Making the transition from everyday employee to enterprising entrepreneur is often the most daunting aspect of launching a company.
However, Employee to Entrepreneur is here to equip you with the guidance you need to make your transition a smooth one. Each installment focuses on a specific topic related to entrepreneurship, with plenty of tips and advice from top experts in the field.
This installment centers on mindset -- that is, transforming your mindset from that of an employee to that of an entrepreneur.
Employees don’t become successful entrepreneurs simply by starting a company; they must also embrace an entirely new way of thinking in order to adapt to and thrive in the unpredictable world of startups.
If you’re an employee looking to make a seamless transition to becoming an entrepreneur, keep in mind the following five key ways you’ll need to adjust your outlook before making the leap.
1. Take Responsibility
As an employee, you might have been responsible for a number of tasks, though your boss was ultimately in charge. As an entrepreneur, you become responsible for an entire company -- everything that happens, good or bad, falls on you.
In a recent article titled "Nine Mindset Changes That Will Turn You From Employee to Entrepreneur", Maite Baron discusses the drastic shift in responsibility that takes place once you choose to become an entrepreneur:
As an entrepreneur you don't have the luxury of being able to pass the buck: this is your business and you are the one who has to carry the can.”
In another article by Baron titled 9 ‘Mindsets’ You Need to Switch From Employee to Entrepreneur, she further emphasizes the necessity of a proactive mindset for entrepreneurs. Baron says,
You can’t wait for things to happen, or for someone to tell you what to do, you must make them happen. Successful entrepreneurs also understand that opportunities may be short-lived, and so develop a sense of urgency that helps them achieve their goals.”
2. Think “Big Picture”
Employees are often delegated specific tasks that allow little room to think beyond a narrow scope. Entrepreneurs must have the capacity to simultaneously be detail-oriented yet be able to focus primarily on the company at large. According to Baron,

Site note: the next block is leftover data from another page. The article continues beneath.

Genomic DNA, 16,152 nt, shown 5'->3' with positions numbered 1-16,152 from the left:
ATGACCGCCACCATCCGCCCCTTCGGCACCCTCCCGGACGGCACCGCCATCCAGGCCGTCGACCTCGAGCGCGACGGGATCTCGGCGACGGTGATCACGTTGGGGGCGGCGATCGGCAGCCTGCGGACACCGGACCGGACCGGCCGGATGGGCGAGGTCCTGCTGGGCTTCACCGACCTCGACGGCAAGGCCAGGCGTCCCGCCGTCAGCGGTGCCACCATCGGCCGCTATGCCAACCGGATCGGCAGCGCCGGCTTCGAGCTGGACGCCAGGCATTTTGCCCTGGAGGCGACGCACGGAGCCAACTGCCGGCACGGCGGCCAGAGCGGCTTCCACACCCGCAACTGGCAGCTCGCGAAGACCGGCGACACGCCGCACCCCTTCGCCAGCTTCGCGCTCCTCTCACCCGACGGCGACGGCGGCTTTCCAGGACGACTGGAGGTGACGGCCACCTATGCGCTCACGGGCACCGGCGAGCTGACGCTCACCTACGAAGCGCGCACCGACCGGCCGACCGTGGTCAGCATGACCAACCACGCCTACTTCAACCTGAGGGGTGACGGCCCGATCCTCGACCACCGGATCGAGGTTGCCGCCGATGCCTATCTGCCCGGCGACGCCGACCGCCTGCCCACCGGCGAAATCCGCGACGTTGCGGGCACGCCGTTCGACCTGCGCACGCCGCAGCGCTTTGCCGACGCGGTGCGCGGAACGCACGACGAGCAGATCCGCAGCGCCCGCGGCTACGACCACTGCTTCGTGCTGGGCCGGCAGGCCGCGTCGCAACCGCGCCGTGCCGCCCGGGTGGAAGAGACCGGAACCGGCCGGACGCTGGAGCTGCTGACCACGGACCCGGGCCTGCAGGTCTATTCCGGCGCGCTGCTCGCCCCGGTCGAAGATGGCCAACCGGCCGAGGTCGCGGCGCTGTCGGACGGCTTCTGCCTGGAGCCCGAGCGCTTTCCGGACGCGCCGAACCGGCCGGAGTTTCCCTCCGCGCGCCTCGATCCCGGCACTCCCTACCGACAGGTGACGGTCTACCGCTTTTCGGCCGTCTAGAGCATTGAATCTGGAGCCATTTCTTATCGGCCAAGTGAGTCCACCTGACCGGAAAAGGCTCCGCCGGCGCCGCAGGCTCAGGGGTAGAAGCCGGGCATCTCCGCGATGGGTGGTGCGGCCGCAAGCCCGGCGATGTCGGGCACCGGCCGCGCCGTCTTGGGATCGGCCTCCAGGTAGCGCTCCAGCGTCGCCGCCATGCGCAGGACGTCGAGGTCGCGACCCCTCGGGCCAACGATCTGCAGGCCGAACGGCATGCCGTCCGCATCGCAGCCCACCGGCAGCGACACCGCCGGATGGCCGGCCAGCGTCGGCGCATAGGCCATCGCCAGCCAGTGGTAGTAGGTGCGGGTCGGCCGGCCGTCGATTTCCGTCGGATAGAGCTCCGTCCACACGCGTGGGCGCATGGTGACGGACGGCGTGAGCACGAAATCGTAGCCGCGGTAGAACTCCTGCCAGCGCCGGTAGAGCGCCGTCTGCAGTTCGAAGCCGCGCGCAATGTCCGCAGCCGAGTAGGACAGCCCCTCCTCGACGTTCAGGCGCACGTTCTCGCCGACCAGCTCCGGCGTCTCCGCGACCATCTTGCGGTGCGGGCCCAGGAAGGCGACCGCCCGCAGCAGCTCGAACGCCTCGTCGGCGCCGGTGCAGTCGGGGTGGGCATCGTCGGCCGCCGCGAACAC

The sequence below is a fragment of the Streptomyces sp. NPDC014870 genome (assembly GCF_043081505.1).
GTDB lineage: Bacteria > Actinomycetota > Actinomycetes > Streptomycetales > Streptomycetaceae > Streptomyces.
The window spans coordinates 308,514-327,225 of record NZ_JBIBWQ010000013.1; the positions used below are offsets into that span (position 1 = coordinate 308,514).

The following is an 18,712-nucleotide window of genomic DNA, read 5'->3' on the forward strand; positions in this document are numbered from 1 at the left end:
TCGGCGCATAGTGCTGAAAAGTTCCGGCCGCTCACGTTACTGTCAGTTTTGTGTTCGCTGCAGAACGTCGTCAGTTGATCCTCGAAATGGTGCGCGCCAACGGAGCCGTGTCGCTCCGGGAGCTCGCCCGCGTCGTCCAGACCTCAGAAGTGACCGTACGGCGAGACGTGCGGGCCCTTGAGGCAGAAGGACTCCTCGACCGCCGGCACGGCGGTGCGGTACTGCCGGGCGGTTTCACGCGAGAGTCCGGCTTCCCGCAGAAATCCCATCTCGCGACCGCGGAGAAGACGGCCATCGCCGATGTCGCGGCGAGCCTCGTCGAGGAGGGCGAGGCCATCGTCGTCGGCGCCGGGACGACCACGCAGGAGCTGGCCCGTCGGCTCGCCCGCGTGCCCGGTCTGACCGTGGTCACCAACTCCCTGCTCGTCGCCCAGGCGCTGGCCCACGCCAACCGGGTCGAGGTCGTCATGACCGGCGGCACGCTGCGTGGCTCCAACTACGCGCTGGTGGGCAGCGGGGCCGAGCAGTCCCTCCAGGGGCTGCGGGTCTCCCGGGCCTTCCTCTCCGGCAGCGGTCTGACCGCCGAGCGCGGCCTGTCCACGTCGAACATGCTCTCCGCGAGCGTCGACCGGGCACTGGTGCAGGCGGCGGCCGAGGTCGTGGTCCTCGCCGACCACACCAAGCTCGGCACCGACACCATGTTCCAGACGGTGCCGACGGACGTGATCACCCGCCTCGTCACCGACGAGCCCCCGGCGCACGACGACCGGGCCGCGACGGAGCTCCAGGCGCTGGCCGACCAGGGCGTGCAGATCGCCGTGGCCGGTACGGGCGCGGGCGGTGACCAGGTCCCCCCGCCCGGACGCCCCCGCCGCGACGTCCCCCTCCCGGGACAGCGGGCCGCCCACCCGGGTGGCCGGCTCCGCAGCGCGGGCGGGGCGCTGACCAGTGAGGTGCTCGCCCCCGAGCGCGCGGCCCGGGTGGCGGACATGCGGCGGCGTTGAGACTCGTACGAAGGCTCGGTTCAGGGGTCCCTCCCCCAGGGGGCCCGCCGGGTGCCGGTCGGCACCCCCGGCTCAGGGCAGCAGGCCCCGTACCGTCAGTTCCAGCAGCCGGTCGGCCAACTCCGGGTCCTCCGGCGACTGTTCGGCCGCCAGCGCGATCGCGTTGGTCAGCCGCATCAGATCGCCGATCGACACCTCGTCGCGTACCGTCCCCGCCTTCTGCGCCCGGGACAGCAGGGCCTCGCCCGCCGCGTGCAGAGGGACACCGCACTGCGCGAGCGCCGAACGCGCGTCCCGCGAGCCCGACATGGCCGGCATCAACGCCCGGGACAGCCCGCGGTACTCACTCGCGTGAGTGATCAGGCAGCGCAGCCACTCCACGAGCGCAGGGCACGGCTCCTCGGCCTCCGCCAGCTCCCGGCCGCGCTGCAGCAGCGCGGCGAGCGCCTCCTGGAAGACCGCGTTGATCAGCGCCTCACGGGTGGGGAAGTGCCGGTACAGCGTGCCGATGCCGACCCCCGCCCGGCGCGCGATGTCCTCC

While you still cannot ignore essential details, as an entrepreneur you need to think beyond the obvious and the small, so that you spot both the opportunities and traps that lie ahead. Spending more time on ‘big things’ will accelerate your business success.”
3. Constantly Learn
As an employee, you may have initially learned a lot when you were first hired, but now find that you know everything there is to possibly know about your job. As an entrepreneur, the learning process is continual; there are always new skills and information to be gleaned that can further your company’s progress. Baron says,
Being an entrepreneur involves learning many new skills, unless you have the funds to outsource what you're not good at or don't want to do. That could be learning to set up a spreadsheet, getting investors on board, marketing your ideas, crafting your perfect pitch, or using unfamiliar technology.”
According to Farnoosh Brock, as described in the article "Considering Entrepreneurship? Drop the Employee Mindset First", you must also learn from your mistakes.
Mistakes happen as part of your learning curve when you switch to working for yourself. Make them, learn from them and never allow yourself to make the same mistake twice.”
4. Embrace Uncertainty
Everything about the life of an employee is predictable -- whether it’s salary, schedule, or projects, employees are typically accustomed to the comfort of stability. Entrepreneurs, however, view stability as stagnation and see unpredictability as a driver of change and progress. Baron says,
When you are an employee you become accustomed to the status quo, so when things change uncertainty follows. [...] However, the entrepreneurial mindset not only must seek out change, but in fact encourage it to happen because only by doing this can opportunities be created and leveraged.”
Brock additionally mentions the importance of breaking the monotony at work:
Discomfort should become your new normal, as well as your fuel for creativity and productivity. You’ll do your best and discover your brilliance when you push way outside that comfort zone.”
5. Accept Failure
Employees tend to see failure as the unthinkable -- something to be avoided at all costs. Not only do entrepreneurs not fear failure, but they accept it as inevitable and don’t let it stop them from progressing. According to Brock,
You’re not starting your own business to be a failure or a success; you’re starting it to make a difference [...] The best entrepreneurs don’t label their milestones as failures or successes, and this detachment keeps them focused on what’s really important: making a difference with your work.”
Making the leap from from employee to entrepreneur is by no means an easy feat; changing your mindset, however, is already a step in the right direction. In the words of Oprah Winfrey, "The greatest discovery of all time is that a person can change by merely changing his attitude."
(Young attractive businesswoman sitting on top of rock and reading image by shutterstock)
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